With the milk exposed to the environment before the platypus babies (highly recommend that adorable Google search) drink it, bacteria could pose a problem to the babies. Enter researchers at Australia’s national research agency, the Commonwealth Scientific and Industrial Research Organization (CSIRO), and Deakin University; they sought to examine the unique protein in platypus milk that protected it from becoming contaminated with bacteria. What they found and imaged was aptly named the “Shirley Temple,” a three-dimensional fold in the protein that looks like a ringlet. This newly discovered protein and its structure is only present in monotremes and may prove promising once traditional antibiotics reach their limit. Thanks platypus! Nature is so cool.

The Highs and Lows

In the hospital, the nurse told me that by the time I turned 10 they’d have a cure. This voice echoed in my head for years, as I imagined those very doctors and nurses working overtime in their labs, after their long days helping kids like me. Each birthday after the 10th one, I became more and more bitter thinking about that nurse, realizing she had delivered a false promise.

Type 1 diabetes (T1D) is misunderstood, even within the public health field. It’s rare – only 3% of all diabetes cases in the U.S. – and cannot be cured. T1D people live 12 years shorter on average.

T1D is an autoimmune disorder that occurs when the pancreas stops producing insulin. Unlike for Type 2, scientists still aren’t sure why. They have found that some T1D patients share a particular HLA (human leukocyte antigen) complex, but in order for this to trigger an immune response, it has to be triggered by something else, like a viral infection. Because it takes years for the T-cells to completely destroy the beta cells of the pancreas, it can be hard to track.

But this theory checks out for me: I had a nasty virus as an infant, and was diagnosed with T1D 5 years later.

Managing T1D is incredibly difficult. Every variable of everyday life affects blood sugars, and interact with each other such that it’s nearly impossible to know what causes a high or low. Today, by blood sugar was 152 when I woke up, I ate 18 carbs for breakfast, gave 2.1 units of insulin, and remained steady through the morning. Tomorrow, I might wake up at 152, eat 18 carbs, give 2.1 units, and end up with a dangerous low in the middle of an important meeting.

Despite this, I am lucky. I have health insurance, allowing me to have technology that makes it more likely I’ll beat the odds. For the uninsured, the estimated cost of T1D is over $13,000 a year – and that’s just for the bare minimum. What are we doing for the people who need the 6th most expensive liquid on earth to survive, but can’t afford it?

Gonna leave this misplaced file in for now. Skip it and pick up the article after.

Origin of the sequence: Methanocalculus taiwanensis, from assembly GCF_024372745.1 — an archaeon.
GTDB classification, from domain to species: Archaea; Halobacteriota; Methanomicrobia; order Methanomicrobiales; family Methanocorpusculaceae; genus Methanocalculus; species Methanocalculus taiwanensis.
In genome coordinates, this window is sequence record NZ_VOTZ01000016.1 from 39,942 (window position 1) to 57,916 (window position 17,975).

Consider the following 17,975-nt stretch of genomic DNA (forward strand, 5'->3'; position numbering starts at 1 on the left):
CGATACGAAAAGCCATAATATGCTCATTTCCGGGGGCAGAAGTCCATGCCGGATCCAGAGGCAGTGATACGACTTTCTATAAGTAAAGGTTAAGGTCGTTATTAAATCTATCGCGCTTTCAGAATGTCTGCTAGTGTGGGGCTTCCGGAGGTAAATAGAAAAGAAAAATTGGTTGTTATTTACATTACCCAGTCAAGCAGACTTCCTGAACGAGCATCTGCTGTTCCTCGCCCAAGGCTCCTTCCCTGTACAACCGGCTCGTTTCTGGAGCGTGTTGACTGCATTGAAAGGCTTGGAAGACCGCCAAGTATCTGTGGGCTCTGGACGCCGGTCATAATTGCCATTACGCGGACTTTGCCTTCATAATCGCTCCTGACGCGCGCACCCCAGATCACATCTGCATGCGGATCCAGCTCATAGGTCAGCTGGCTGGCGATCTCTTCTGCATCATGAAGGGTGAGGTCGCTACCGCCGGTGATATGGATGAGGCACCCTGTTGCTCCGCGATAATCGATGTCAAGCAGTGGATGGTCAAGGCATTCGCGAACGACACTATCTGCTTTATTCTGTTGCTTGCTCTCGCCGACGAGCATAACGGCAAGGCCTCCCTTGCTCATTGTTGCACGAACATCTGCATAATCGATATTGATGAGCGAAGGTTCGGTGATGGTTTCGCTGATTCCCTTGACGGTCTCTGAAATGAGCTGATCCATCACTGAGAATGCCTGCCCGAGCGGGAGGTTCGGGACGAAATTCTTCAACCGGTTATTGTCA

Sources:

https://www.scienceabc.com/eyeopeners/what-which-are-the-most-expensive-liquids-in-the-world.html

http://www.diabetes.org/advocacy/news-events/cost-of-diabetes.html

https://www.npr.org/sections/health-shots/2015/01/06/375395383/tight-control-of-type-1-diabetes-saves-lives-but-its-tough

https://www.endocrineweb.com/conditions/type-1-diabetes/type-1-diabetes-causes

https://login.medscape.com/login/sso/getlogin?urlCache=aHR0cHM6Ly93d3cubWVkc2NhcGUuY29tL3ZpZXdhcnRpY2xlLzg2MTU0Mg==&ac=401

 

Photo retrieved from: Insulin Nation

STOP Act: Implementation and Effects on the Opioid Epidemic in North Carolina

The rise of the opioid epidemic nationwide has led to an increase of attention from both media and policy makers. Here in North Carolina, a recently passed policy is the Strengthen Opioid Misuse Prevention, or STOP Act, which aims to reduce the amount of Opioids prescribed a one approach to tackle the epidemic. The STOP Act was signed into law by Governor Roy Cooper on June 29, 2017, and since then its four stage implementation has been put into effect, which will continue until 2020.

The first step of implementation occurred almost immediately after the law’s passage, on July 1st 2017, requiring Physician Assistants (PAs) and Nurse Practitioners (NPs) to personally consult with a supervising physician. This applied to Pas and NPs at facilities that primarily engage in treating pain, and the prescription will, or is expected to, last longer than 30 days. Additionally, PAs and NPs have to consult with a supervising physician every 90 days for patients for are continuously prescribed opioids.  Providers are also required to provide information on the disposal of controlled substances, both written and orally, when a patient concludes a course of treatment. The second aspect, implemented on September 1st, 2017, requires that pharmacies report targeted prescriptions to the North Carolina Controlled Substance Reporting System within a day of the prescription is dispensed.

The most recent aspect of the STOP Act was implemented on January 1st, 2018, and limits the amount of opioids prescribed for acute pain. Practitioners are not able to prescribe more than five days’ worth of any Schedule II or III Opioid or Narcotic, with an exception to things like pain after surgery, where the prescription cannot for longer than seven days. The final part of the law will be implemented on January 1st, 2020, and will require practitioners to electronically prescribed targeted controlled substances, with a few exceptions.

While it is still unclear what impact the law will have on overdose deaths in the state, it appears that the State government is attempting to address this issue. While more resources could be devoted to mental health services, naloxone access and syringe exchanges, and more programs geared toward injecting drug users rather than only those who use prescription drugs, it’s commendable that a joint effort was reached to combat this ongoing epidemic.

 

Sources:

New! Summary of NC’s new opioids law, the STOP Act: North Carolina Medical Board – https://www.ncmedboard.org/resources-information/professional-resources/publications/forum-newsletter/notice/new-summary-of-ncs-new-opioids-law-the-stop-act

FAQs: The STOP Act of 2017: North Carolina Medical Board – https://www.ncmedboard.org/resources-information/professional-resources/publications/forum-newsletter/article/faqs-the-stop-act-of-2017

STOP Act Provision Takes Effect Jan. 1, Will Limit Opioid Prescriptions: NC Governor Roy Cooper – https://governor.nc.gov/news/stop-act-provision-takes-effect-jan-1-will-limit-opioid-prescriptions

STOP Act Bill Summary: North Carolina Medical Board – https://www.ncmedboard.org/images/uploads/article_images/The_STOP_Act_summary-OnLetterhead.pdf